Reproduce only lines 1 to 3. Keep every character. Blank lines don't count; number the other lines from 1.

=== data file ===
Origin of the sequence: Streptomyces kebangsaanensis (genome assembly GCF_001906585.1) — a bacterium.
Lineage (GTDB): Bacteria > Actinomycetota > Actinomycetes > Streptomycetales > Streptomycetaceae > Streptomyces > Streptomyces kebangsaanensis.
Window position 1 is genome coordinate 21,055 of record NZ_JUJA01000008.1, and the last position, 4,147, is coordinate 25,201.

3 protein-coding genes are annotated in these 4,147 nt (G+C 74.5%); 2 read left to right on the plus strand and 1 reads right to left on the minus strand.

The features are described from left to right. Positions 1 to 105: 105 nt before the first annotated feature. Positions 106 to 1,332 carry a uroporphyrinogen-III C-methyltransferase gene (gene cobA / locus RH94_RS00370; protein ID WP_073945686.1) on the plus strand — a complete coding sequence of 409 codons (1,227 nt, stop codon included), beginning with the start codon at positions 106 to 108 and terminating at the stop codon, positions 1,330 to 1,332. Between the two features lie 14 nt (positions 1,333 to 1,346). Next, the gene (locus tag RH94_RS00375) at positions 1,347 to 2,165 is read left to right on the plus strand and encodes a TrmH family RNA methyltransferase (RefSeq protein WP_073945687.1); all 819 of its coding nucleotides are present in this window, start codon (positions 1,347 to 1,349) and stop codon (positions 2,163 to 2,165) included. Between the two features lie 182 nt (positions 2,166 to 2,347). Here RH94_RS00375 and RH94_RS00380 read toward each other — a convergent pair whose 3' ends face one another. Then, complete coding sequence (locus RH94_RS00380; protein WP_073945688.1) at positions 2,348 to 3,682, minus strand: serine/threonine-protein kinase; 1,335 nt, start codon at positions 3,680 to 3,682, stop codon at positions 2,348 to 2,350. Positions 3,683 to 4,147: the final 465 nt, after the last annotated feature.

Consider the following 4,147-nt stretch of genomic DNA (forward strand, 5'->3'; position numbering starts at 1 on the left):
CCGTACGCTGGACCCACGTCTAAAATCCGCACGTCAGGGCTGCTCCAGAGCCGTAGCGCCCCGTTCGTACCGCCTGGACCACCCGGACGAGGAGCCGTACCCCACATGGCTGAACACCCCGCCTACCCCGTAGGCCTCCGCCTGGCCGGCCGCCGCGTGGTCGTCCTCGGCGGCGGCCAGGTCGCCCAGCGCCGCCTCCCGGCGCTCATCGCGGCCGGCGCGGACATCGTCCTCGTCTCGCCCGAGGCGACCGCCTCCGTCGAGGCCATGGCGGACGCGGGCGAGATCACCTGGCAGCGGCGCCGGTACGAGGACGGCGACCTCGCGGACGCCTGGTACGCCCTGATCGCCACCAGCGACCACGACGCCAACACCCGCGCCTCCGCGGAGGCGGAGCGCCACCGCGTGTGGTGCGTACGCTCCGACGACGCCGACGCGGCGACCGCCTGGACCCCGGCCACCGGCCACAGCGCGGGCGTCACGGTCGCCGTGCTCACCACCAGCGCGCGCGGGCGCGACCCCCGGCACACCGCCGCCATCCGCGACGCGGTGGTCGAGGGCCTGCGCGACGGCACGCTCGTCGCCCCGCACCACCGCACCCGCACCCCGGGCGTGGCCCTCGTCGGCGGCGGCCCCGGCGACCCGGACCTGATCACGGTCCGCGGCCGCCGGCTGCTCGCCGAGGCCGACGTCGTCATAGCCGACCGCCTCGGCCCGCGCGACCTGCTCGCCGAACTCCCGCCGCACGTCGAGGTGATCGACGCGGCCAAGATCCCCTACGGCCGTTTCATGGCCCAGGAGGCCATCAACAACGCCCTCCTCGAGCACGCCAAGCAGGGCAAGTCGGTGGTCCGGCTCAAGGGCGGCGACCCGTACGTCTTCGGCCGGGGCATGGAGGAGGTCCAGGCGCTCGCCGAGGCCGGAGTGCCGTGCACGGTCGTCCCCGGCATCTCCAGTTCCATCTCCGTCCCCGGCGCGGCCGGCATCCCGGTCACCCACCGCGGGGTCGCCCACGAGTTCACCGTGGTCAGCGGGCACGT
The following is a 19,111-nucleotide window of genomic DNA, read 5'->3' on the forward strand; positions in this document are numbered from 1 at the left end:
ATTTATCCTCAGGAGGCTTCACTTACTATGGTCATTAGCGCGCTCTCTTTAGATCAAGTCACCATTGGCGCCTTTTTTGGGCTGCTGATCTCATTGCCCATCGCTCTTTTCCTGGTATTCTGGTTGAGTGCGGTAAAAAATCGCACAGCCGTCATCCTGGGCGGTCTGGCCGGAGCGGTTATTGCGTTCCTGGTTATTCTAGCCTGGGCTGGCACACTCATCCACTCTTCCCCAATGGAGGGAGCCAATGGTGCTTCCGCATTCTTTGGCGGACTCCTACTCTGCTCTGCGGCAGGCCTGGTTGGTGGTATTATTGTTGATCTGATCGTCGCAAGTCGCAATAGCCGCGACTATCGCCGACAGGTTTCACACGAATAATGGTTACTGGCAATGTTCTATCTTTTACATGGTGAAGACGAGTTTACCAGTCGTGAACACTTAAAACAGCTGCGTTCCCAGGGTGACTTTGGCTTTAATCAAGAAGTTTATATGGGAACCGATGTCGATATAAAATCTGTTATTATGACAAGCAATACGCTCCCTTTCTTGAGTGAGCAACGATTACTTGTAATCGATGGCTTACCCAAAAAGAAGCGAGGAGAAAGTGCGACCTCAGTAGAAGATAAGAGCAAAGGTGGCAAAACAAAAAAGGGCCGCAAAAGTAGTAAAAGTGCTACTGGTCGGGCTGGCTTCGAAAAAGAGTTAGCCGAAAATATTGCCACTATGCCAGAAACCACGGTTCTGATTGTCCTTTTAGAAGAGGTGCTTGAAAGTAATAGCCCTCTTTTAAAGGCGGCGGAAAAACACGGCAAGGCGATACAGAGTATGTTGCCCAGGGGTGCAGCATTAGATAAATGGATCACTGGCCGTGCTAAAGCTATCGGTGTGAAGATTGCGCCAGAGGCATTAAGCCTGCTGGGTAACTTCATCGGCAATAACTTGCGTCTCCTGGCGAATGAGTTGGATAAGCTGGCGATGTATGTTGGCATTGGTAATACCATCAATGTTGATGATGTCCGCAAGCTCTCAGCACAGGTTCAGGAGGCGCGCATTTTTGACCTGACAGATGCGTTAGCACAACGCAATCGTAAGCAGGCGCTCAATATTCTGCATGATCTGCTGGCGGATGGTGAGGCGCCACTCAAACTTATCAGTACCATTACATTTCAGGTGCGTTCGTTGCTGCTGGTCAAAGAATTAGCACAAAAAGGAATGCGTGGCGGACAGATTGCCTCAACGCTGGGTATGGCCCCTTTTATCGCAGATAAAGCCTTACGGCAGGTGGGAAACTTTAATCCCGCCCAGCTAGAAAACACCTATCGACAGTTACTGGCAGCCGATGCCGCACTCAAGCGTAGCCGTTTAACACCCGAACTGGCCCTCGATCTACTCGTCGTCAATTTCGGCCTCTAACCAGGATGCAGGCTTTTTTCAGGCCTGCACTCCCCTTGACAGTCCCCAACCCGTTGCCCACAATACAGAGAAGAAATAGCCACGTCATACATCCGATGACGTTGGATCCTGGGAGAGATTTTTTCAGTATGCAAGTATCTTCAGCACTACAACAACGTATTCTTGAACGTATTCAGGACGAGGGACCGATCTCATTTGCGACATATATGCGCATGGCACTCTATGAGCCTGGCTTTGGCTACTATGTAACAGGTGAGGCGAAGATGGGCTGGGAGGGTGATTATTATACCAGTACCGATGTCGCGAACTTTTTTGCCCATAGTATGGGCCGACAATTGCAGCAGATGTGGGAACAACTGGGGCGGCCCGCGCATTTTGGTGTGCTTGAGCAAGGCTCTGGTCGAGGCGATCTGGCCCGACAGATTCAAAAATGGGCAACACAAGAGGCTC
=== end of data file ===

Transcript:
Origin of the sequence: Streptomyces kebangsaanensis (genome assembly GCF_001906585.1) — a bacterium.
Lineage (GTDB): Bacteria > Actinomycetota > Actinomycetes > Streptomycetales > Streptomycetaceae > Streptomyces > Streptomyces kebangsaanensis.
Window position 1 is genome coordinate 21,055 of record NZ_JUJA01000008.1, and the last position, 4,147, is coordinate 25,201.